North Korea has said it will send a communications satellite into orbit between April 4 and 8, raising concerns among its neighbors about Pyongyang's true intentions for the launch.
Topping the list of worries is the possibility that North Korea is using the mission as an opportunity to test -- and perhaps perfect -- its missile launch capabilities. If perfected, the Taepodong-2 would be capable of easily hitting Japan and, theoretically, even targets as far away as Alaska.
In addition, when Pyongyang fired off its longest-range missile in its only previous test flight in 2006, the Taepodong-2 blew up shortly after launch -- either because of a malfunction or because ground control feared it was about to veer wildly off course.
In Japan, public worry over the planned launch early next month is growing by the day. On March 27, the army sought to reassure citizens that it is able to destroy any missile, or debris from an aborted missile, that threatens to land in Japan.
Japanese Defense Minister Yasukazu Hamada announced that he had issued an order, in keeping with Japan's Self-Defense Forces Act, "to prepare to destroy any object that might fall on Japan as a result of an accident involving a flying object from North Korea."
News reports say Japan is preparing to deploy ground-based antimissile defense systems in the country's north, which lies below the North Korean rocket's anticipated flight path.
At the same time, Japan is deploying two warships equipped with antimissile systems to the Sea of Japan.
Too Late To Turn Back
The Japanese moves come as hope is fading fast that any international pressure can persuade Pyongyang to give up its launch plans.
Russia, which has good ties with North Korea, called on Pyongyang to call off the launch. Russian Deputy Foreign Minister Alexei Borodavkin said: "The situation now in the North-East Asia region is tense, and it would be better for our partners in North Korea to hold back from this launch.... There is no need for an unnecessary fanning of emotions."
But there is little chance Moscow's last-minute appeal will be heeded.
Pyongyang has reportedly already put a rocket onto one of its launch pads and on March 26 again signaled its determination to go ahead.
A spokesman for the North Korean Foreign Ministry told the country's official media that any attempt to bring the issue of the launch to the United Nations would be a "hostile act."
The spokesman said that in response to such an act, North Korea would break off its participation in the six-party talks over North Korea's nuclear program. Those talks have been suspended December over disagreements on how to verify that Pyongyang is disabling its nuclear facilities as it claims
North Korea's determination to proceed with the launch might be linked to internal politics, especially questions about who will succeed leader Kim Jong-il, according to Aidan Foster-Carter, a leading Korea analyst at Britain's Leeds University.
Foster-Carter noted that Kim reportedly suffered a stroke in August, raising questions about his ability to hold onto power. "It is certainly long overdue for him to appoint someone," he said. "He was unwell last year, and I think they want to fire off a big rocket -- and it may indeed be to launch a satellite, but whether it is or isn't, [it is] just to show how powerful they are. They will do this just before their newly 'elected' parliament -- a Communist style election -- is about to meet, so I think it is for internal reasons."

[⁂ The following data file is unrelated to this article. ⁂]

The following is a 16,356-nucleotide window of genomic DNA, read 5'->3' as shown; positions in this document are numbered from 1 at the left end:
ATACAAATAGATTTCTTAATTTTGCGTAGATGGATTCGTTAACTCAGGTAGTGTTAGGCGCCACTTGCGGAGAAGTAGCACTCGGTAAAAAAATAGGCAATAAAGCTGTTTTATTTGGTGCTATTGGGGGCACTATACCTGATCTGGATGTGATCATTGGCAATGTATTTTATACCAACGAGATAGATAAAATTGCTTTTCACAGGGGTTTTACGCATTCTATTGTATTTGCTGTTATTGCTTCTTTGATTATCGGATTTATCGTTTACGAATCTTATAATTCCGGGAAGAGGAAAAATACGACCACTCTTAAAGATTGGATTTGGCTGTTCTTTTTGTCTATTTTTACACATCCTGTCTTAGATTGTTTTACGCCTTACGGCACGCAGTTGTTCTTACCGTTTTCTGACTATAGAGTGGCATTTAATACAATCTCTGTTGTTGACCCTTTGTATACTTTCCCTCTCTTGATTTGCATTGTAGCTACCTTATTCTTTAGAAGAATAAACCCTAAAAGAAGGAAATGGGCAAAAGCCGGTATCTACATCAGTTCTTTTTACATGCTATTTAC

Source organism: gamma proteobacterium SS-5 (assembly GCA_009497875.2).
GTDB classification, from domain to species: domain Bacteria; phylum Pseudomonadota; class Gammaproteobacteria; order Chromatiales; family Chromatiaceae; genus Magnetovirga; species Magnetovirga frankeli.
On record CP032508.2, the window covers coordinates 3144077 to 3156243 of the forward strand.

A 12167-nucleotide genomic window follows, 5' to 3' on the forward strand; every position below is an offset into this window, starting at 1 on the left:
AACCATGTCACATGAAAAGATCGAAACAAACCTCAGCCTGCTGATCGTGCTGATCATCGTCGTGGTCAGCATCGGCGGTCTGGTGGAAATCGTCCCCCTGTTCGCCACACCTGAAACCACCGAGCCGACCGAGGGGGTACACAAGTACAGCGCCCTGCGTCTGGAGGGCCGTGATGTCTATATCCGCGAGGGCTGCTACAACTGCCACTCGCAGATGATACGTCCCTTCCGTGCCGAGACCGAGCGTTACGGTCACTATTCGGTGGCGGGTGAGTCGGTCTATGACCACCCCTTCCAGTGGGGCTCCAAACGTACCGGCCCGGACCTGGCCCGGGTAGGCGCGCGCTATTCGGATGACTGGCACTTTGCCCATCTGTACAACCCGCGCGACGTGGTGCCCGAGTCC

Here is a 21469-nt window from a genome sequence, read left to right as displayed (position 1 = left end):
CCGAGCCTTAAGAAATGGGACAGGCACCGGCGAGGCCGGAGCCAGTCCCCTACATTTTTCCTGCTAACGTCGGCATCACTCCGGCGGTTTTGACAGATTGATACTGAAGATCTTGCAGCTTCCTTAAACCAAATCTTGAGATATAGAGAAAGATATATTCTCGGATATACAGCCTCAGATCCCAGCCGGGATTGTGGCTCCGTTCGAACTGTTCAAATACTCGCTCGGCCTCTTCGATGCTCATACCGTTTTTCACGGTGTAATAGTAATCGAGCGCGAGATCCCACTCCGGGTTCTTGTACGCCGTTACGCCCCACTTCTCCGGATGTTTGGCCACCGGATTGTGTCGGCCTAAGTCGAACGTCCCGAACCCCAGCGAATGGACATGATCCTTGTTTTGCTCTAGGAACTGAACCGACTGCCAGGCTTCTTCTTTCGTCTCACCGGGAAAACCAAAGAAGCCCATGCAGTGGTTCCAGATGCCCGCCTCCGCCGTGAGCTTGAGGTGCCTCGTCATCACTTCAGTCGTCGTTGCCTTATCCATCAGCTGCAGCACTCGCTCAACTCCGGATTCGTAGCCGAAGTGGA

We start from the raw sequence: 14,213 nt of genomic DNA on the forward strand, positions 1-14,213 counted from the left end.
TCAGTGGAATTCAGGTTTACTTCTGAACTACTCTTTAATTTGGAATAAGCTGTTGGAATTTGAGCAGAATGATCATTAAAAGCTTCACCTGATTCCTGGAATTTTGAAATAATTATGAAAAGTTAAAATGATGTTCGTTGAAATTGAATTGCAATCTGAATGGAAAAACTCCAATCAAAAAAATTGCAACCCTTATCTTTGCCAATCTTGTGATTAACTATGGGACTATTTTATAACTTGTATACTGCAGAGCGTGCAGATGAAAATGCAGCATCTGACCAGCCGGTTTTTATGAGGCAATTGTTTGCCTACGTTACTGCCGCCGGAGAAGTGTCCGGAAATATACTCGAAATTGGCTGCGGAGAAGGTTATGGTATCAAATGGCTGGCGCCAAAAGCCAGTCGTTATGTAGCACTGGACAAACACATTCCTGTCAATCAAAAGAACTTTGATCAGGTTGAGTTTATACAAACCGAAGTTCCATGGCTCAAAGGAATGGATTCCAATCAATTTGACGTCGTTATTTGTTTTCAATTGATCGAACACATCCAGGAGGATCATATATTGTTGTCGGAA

The North Korean regime, which has been unable to feed its citizens for over a decade without UN assistance, has sacrificed everything to its military program.
That makes it necessary to demonstrate its military prowess from time to time, as it tried to do unsuccessfully with the first Taepodong-2 test in 2006 and -- successfully -- with its first nuclear bomb test a few months later, in October 2006.
At the same time, North Korea's sole export and foreign currency earner is its nuclear and missile technology -- giving Pyongyang another reason to periodically demonstrate its technical capabilities.
Foster-Carter says Pyongyang's determination to test its longest-range missile in defiance of global pressure raises questions about the sincerity of its intentions to ultimately give up its greatest military asset -- its nuclear program.
"One has to give the six-party talks the benefit of a doubt, and we might as well call them the six-year talks because that is how long they have been going on," Foster-Carter said. "And it's true, there has been movement, they have shut down definitively, though they have threatened to reopen [the] Yongbyon site where they produced plutonium."
Foster-Carter added that there are hopes that North Korea will follow the example of Libya, which has agreed to give up its nuclear ambitions. But he points out that oil-rich Libya's standing is much different from that of North Korea, which might be reluctant to give up its only bargaining chip -- its nuclear deterrent.
The six-party talks group North Korea, South Korea, Russia, China, Japan, and the United States. The aim is for North Korea to dismantle its nuclear program in exchange for foreign aid.
North Korea remains technically at war with South Korea, since the two states never signed a peace treaty following their 1950-1953 war. Pyongyang, backed by its closest ally China, has remained on military alert against Seoul and its chief ally, the United States, ever since.